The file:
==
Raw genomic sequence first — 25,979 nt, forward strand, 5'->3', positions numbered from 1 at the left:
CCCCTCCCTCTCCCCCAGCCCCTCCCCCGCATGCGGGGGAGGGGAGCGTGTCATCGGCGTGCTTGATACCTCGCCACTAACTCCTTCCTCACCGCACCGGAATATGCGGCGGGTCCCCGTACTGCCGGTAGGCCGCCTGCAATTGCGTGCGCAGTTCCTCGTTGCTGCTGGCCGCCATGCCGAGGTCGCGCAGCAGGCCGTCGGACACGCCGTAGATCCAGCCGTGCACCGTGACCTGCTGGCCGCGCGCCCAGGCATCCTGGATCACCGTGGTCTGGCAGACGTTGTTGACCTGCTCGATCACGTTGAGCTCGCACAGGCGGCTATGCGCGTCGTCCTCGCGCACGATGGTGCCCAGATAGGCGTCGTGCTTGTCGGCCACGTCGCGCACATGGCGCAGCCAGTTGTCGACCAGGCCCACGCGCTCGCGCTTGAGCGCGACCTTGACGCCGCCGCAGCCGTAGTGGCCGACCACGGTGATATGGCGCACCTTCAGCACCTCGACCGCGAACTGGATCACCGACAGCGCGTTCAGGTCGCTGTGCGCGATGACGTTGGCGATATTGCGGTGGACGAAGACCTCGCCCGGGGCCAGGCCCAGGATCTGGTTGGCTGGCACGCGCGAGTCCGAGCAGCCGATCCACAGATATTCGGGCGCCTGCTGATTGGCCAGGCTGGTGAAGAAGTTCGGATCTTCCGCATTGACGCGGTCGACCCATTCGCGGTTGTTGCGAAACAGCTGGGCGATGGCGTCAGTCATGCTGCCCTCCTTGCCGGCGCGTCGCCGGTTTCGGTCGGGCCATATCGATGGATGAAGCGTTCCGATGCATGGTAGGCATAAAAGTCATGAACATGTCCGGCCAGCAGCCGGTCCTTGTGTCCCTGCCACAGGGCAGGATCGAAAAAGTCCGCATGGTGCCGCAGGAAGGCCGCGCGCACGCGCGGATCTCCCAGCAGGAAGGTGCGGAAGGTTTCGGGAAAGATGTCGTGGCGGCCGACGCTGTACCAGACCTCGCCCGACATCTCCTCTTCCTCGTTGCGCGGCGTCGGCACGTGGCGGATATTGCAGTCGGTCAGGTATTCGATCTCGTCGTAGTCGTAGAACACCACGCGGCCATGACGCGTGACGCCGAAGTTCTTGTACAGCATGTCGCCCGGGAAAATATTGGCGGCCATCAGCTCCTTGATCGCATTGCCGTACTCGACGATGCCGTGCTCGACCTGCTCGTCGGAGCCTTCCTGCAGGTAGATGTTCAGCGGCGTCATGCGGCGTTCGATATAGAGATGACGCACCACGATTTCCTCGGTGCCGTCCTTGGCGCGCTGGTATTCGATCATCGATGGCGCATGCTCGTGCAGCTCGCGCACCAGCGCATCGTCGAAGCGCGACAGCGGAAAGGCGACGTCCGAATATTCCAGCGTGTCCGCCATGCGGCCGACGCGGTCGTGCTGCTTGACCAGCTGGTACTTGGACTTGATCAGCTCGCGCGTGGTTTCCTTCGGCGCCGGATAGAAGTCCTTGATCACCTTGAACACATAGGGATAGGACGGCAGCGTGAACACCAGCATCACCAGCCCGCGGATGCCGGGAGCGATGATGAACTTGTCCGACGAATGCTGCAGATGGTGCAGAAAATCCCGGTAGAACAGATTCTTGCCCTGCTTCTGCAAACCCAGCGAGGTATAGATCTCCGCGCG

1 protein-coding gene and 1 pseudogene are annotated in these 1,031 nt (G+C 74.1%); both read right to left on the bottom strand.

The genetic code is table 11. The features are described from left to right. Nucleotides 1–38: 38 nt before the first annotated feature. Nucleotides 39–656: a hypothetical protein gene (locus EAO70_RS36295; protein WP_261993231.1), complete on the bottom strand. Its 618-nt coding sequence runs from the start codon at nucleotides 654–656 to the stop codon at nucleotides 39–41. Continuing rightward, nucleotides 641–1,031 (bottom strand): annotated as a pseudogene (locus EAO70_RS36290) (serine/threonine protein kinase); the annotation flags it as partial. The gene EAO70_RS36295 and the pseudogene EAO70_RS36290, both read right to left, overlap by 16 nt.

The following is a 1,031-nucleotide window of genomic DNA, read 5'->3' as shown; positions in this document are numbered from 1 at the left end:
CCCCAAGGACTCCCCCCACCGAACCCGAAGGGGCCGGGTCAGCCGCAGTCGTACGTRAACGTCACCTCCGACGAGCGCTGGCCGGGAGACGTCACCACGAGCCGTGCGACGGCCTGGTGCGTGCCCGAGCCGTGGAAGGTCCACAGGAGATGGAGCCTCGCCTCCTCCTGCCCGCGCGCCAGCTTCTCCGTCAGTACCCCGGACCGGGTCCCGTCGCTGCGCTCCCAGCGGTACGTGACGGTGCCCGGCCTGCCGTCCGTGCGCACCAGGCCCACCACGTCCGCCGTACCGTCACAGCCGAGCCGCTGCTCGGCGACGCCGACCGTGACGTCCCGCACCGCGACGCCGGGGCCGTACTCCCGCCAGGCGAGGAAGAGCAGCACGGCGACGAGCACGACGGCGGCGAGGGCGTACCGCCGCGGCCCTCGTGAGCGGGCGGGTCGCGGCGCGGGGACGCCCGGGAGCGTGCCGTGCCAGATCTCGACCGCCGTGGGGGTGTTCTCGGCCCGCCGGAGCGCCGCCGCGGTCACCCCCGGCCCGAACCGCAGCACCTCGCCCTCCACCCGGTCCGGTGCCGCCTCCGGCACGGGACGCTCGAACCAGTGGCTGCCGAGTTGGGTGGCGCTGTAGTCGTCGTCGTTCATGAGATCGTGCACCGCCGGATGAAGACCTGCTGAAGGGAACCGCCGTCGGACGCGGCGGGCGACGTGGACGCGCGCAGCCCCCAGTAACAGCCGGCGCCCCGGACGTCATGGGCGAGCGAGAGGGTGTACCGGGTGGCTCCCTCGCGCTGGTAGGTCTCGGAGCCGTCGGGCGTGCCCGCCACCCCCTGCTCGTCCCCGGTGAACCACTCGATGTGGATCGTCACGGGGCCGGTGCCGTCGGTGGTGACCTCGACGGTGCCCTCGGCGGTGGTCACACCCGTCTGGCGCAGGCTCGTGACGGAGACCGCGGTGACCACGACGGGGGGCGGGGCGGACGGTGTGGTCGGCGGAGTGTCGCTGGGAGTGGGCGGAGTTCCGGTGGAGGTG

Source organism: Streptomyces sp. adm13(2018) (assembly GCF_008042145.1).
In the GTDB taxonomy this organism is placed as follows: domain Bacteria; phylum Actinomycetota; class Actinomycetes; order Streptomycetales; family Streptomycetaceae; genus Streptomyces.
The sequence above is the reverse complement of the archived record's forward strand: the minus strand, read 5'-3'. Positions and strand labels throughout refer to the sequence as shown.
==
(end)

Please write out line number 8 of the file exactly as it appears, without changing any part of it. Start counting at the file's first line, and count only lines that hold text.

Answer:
In the GTDB taxonomy this organism is placed as follows: domain Bacteria; phylum Actinomycetota; class Actinomycetes; order Streptomycetales; family Streptomycetaceae; genus Streptomyces.